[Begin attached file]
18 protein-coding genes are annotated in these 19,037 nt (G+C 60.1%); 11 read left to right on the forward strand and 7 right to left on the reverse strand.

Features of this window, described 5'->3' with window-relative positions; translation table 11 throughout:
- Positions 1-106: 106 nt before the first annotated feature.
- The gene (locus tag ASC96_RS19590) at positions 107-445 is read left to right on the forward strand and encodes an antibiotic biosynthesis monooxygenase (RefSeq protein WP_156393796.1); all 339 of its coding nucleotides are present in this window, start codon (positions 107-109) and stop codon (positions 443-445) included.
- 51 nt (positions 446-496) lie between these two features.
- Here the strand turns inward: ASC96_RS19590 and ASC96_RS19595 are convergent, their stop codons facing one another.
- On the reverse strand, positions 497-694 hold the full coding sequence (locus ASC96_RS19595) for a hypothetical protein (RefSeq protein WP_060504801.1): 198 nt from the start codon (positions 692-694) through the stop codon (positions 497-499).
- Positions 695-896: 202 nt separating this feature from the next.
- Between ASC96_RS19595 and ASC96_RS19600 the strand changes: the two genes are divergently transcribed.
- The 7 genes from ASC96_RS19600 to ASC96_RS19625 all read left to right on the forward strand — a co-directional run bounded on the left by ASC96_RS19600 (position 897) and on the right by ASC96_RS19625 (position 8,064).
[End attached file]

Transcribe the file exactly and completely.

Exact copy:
18 protein-coding genes are annotated in these 19,037 nt (G+C 60.1%); 11 read left to right on the forward strand and 7 right to left on the reverse strand.

Features of this window, described 5'->3' with window-relative positions; translation table 11 throughout:
- Positions 1-106: 106 nt before the first annotated feature.
- The gene (locus tag ASC96_RS19590) at positions 107-445 is read left to right on the forward strand and encodes an antibiotic biosynthesis monooxygenase (RefSeq protein WP_156393796.1); all 339 of its coding nucleotides are present in this window, start codon (positions 107-109) and stop codon (positions 443-445) included.
- 51 nt (positions 446-496) lie between these two features.
- Here the strand turns inward: ASC96_RS19590 and ASC96_RS19595 are convergent, their stop codons facing one another.
- On the reverse strand, positions 497-694 hold the full coding sequence (locus ASC96_RS19595) for a hypothetical protein (RefSeq protein WP_060504801.1): 198 nt from the start codon (positions 692-694) through the stop codon (positions 497-499).
- Positions 695-896: 202 nt separating this feature from the next.
- Between ASC96_RS19595 and ASC96_RS19600 the strand changes: the two genes are divergently transcribed.
- The 7 genes from ASC96_RS19600 to ASC96_RS19625 all read left to right on the forward strand — a co-directional run bounded on the left by ASC96_RS19600 (position 897) and on the right by ASC96_RS19625 (position 8,064).